31 HR with instability and variables

32 The End of the Line for Medium Mass Stars like the Sun… Added luminosity is so strong, it lifts the red giant’s low density outer envelope completely off the star. As it expands, its opacity drops and we see to a deeper and deeper and hotter and hotter depth, so the star moves left on the HR diagram Until… we see the electron degenerate core; the new white dwarf created at the center This core can now cool, as it can’t collapse further and it is exposed to the cold of outer space. Thus, it follows the cooling curve of a white dwarf; down and to the right on the HR diagram So, what we see is a hot stellar corpse surrounded by an expanding and thinning cloud of fluorescent gas = a Planetary Nebula

33 “Planetary Nebula??” The name can be misleading – it’s a nod to the history of their discovery. One of the first discovered was the Eskimo Nebula, a little greenish disk that looks remarkably like the planets Uranus and Neptune, in 18 th century telescopes (as we’ll see) Some early discoverers got excited thinking they’d discovered a new planet! The Eskimo Nebula is in Gemini, on the ecliptic plane, and so it’s not a ridiculous notion for the time But, they’ve actually got NOTHING to do with planets.


35 HR track to PN stage

36 White dwarf->pN shell w velocity

37 Doubly Ionized Oxygen produces a Green Emission Line at 501nm, if core is very hot, like here, in the Eskimo Nebula


39 PN misc young

40 Cateye nebula

41 Dumbell

42 Egg burst nebula

43 Helix Nebula

44 Ic 4406 P

45 Little Ghost PN

46 NGC 2346 pn

47 Pn abell 39

48 NGC 2440 pn

49 NGC 6751 PN (blue eye)

50 Ring Nebula

51 PN flying badminton

52 PN misc

53 Spirograph PN

54 Eskimo lowres

55 Eskimo hi res

56 What happens if the stars are in a close binary system? This happens a lot! Nearly half the stars in our Galaxy are members of binary star systems Roche lobe defines gravitational “backyard” for each star

57 Mass transfer binary (art)

58 Mass transfer accretion disk

59 X-ray binary art

60 Nova sequence

61 But with all this mass falling onto the white dwarf, there’s another possibility… … something more ominous… more terrifying… more…. Scary! You tell ME - What could that BE?!

62 Carbon Bomb Supernova (SN type Ia) If the white dwarf is close to the 1.4 solar mass upper limit that electron degeneracy can support… The added mass could push it past the limit before it gets hot enough to flash off Then, star collapses under the weight and because it is electron degenerate, energy created will not expand the star and shut off the fusion. So, entire star (carbon, mostly) undergoes fusion all at once. What a star normally takes millions of years to burn, this star burns all at once. You get a really really, really, really, BIG Explosion!

63 SN Ia sequence

64 Supernova! (SN I) These are even brighter than the SN II’s, which come from massive stars. Very useful – they’re all the ~same event – 1.4 solar mass white dwarfs passing the Chandrasekhar Limit, collapsing initially, triggering carbon nuclear fusion all in a flash. So they turn out to be… GREAT “standard candles” – objects of known luminosity, on which we can then use simple math to determine their distance. So, any SN I (and its host galaxy), we can find it’s distance, even out to the edge of the observable universe, since they are so bright. Huge amount of observational effort today is going into discovering and charting the light curve of SN I’s throughout the universe!

65 SN Ia light curves

66 Evolution of High Mass Stars – Short and Violent Lives Have enough mass to heat & compress core to fuse all the way up to iron Iron – the most tightly bound of all nuclei; therefore… All fusion or fission involving iron will subtract heat from the star’s core, not add to it. This can be a disaster for the star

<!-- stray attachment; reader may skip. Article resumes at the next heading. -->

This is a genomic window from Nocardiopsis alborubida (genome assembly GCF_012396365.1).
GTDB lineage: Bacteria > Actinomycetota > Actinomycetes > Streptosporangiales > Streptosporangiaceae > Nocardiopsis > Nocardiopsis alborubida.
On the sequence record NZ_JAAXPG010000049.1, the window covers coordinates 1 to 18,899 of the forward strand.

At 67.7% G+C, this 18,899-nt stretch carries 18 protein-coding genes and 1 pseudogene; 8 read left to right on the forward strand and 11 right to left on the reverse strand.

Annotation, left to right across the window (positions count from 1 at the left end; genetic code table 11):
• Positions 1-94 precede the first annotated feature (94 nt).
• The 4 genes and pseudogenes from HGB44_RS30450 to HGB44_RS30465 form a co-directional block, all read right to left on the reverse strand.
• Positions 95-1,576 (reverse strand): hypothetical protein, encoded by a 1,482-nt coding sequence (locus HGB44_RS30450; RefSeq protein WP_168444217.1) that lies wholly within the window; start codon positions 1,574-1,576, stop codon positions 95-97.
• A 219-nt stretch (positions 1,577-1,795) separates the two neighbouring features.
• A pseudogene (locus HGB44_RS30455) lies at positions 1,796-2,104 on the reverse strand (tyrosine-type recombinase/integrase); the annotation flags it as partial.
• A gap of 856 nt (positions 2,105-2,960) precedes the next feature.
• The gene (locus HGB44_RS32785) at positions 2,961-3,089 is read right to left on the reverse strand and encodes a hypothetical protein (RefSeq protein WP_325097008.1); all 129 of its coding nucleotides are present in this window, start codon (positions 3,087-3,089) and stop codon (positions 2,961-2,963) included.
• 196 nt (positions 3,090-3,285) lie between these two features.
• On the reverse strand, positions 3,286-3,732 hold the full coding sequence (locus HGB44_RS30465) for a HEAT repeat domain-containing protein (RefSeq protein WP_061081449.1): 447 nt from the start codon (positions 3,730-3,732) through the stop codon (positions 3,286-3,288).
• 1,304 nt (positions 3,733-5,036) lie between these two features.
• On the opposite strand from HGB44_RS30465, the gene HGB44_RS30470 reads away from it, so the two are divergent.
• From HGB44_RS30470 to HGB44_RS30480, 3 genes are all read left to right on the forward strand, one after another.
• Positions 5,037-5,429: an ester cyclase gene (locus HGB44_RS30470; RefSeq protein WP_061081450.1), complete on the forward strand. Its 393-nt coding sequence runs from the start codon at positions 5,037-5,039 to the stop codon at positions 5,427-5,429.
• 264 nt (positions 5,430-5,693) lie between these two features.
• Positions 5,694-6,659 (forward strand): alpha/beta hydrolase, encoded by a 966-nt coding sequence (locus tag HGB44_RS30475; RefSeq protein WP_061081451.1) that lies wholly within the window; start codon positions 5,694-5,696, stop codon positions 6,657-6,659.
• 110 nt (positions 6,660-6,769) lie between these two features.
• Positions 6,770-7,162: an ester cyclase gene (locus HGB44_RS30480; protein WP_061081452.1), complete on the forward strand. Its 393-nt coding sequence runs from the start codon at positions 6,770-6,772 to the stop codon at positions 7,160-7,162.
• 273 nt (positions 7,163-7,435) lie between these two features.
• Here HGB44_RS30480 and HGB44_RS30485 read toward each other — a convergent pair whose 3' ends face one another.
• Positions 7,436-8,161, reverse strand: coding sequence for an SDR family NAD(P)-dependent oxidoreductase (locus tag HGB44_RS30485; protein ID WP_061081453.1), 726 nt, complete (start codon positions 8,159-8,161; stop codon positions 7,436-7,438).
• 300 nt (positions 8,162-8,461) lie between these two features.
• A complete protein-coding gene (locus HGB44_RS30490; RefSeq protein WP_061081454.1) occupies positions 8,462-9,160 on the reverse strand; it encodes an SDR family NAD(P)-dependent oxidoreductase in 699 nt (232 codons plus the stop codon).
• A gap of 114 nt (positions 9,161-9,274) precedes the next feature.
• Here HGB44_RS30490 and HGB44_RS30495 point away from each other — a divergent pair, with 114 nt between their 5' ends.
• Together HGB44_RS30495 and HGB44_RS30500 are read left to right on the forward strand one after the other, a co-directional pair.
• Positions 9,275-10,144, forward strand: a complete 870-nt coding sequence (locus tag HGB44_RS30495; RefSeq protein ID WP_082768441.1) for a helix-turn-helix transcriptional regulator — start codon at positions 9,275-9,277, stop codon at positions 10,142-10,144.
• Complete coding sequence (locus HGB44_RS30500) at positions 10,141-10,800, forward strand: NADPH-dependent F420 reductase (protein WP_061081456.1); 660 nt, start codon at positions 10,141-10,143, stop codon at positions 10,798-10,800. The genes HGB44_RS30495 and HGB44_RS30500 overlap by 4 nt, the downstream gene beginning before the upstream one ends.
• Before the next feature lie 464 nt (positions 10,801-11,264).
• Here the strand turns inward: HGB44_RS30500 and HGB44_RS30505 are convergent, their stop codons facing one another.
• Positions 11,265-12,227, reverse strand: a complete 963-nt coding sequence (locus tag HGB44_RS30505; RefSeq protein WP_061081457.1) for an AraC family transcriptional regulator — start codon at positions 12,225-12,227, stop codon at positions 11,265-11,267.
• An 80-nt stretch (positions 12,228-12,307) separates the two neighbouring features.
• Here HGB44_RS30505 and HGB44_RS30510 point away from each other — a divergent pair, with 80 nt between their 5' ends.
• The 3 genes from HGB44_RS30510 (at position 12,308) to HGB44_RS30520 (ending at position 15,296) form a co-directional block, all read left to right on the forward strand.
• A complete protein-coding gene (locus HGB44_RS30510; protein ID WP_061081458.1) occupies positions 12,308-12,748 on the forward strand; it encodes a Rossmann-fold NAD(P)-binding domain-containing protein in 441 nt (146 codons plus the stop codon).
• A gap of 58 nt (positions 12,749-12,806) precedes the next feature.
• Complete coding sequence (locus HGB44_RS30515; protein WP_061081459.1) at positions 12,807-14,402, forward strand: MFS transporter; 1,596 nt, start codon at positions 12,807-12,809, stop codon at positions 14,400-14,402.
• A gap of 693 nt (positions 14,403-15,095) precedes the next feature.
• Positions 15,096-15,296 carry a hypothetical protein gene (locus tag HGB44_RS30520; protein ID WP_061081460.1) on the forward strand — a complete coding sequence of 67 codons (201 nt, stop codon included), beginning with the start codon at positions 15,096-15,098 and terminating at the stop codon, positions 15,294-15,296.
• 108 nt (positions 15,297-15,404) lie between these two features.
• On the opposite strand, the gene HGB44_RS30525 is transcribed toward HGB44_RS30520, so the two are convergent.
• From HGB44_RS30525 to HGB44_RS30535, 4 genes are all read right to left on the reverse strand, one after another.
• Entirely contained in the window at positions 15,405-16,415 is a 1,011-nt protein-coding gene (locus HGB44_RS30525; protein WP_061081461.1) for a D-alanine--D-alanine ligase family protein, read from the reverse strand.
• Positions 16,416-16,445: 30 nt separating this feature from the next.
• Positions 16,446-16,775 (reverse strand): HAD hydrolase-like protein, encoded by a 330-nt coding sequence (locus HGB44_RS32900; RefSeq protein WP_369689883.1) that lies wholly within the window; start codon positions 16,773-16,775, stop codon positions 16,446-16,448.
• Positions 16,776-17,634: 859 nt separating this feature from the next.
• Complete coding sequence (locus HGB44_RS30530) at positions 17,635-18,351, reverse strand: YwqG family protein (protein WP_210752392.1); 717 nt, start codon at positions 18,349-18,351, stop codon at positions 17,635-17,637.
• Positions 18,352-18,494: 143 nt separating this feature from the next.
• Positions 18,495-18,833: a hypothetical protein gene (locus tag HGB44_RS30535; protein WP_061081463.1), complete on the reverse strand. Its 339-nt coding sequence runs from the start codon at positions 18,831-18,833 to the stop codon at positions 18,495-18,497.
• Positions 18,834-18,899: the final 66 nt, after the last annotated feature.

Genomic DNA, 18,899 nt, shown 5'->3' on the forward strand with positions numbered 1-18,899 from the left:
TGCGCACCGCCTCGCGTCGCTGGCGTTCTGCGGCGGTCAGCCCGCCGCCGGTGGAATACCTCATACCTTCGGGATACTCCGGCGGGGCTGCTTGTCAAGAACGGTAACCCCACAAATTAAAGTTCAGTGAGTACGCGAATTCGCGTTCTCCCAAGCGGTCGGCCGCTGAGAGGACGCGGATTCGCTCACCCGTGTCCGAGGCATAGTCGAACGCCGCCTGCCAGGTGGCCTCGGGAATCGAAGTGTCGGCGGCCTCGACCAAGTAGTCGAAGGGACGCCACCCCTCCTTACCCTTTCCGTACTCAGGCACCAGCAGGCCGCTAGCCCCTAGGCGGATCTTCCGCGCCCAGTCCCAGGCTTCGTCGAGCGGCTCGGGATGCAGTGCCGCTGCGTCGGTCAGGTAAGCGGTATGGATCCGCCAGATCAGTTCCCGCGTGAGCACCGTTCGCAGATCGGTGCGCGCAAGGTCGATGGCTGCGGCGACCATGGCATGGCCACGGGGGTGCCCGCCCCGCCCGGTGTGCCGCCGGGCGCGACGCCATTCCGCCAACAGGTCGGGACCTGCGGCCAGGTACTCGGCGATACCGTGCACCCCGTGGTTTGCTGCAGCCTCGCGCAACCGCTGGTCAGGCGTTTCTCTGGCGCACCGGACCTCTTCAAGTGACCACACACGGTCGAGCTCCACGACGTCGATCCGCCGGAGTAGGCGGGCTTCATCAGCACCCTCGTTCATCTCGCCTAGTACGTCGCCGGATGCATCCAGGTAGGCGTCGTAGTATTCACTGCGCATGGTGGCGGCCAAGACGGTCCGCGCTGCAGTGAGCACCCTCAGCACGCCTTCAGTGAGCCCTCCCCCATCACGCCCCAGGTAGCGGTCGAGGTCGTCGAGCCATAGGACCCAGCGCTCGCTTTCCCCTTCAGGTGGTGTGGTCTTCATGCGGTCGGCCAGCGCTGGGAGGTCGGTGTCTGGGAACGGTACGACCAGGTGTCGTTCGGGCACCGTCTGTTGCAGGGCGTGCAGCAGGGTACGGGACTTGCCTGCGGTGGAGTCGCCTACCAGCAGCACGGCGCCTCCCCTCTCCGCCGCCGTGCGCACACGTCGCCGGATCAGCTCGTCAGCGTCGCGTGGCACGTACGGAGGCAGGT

68 Layers of a pre SN II

69 Binding Energy per Nucleon for Periodic Table. Iron tightest of all. Neither fusion nor fission can extract energy from Iron. Note how shallow the curve gets for nuclei approaching Iron – little energy released by these fusion reactions to help hold up the star, so must burn through this fuel very fast. It’s like trying to keep a house warm by just burning newspapers instead of oak logs (H-> is the oak logs of fusion!)

70 Nuclear Burning Goes Very Fast for Heavy Elements which provide Little Energy During Fusion Fuel lifetime for 20 solar-mass star H fusion: 10 million years He fusion: 1 million years Carbon fusion: 300 years Neon fusion: 6 months Silicon into iron: 3 days!

71 Wolf-rayet star

72 Ant nebula

73 The Death of High Mass Stars… The Chandrasekhar Limit – This is the limiting mass for an electron degenerate object. At this mass limit (1.4 solar masses for a bare electron degenerate spherical mass) the energy required to force electrons and protons together to become a neutron, is the same as the available energy due to gravitational attraction. Tipping this balance with more mass, initiates… p + + e - - > n + neutrino. The loss of the electron lowers the volume, allowing gravitational collapse, causing nuclear reactions involving Iron. This is major trouble - Nuclear reactions involving Iron, whether fusion or fission, will SUBTRACT pressure! So this nuclear burning causes further core collapse, which raises the density and accelerates the nuclear reactions even further. In 0.2 seconds (!) the core collapses completely down to nuclear density, fusing and fissioning Iron into both lighter and also heavier elements. Vast numbers of neutrinos produced, so vast that their pressure blows apart the star…

74 Supernova! (SN II) 99% of energy release, the gravitational potential E of the star, goes into neutrinos 1% goes into the explosion 0.01% goes into visible light. Still, the light is bright enough to equal the entire galaxy of 100 thousand million stars (Gah!) Some of the cosmic abundance of heavy elements (those heavier than Iron) are made by the r-process in SN II), although not near as much as was once thoughtr-process

75 The r-Process and the Heavy End of the Periodic Table It was once thought that neutrino-driven winds in SN II’s drove out sufficient material in the explosion to account for the neutron-rich heaviest elements in the Universe. But better computers have, in the past ~10 years, told us that this can only account for a very small part of such elements Instead, a competing theory is now looking to be the answer – the collision of neutron stars in a binary system Neutron stars are almost pure neutrons…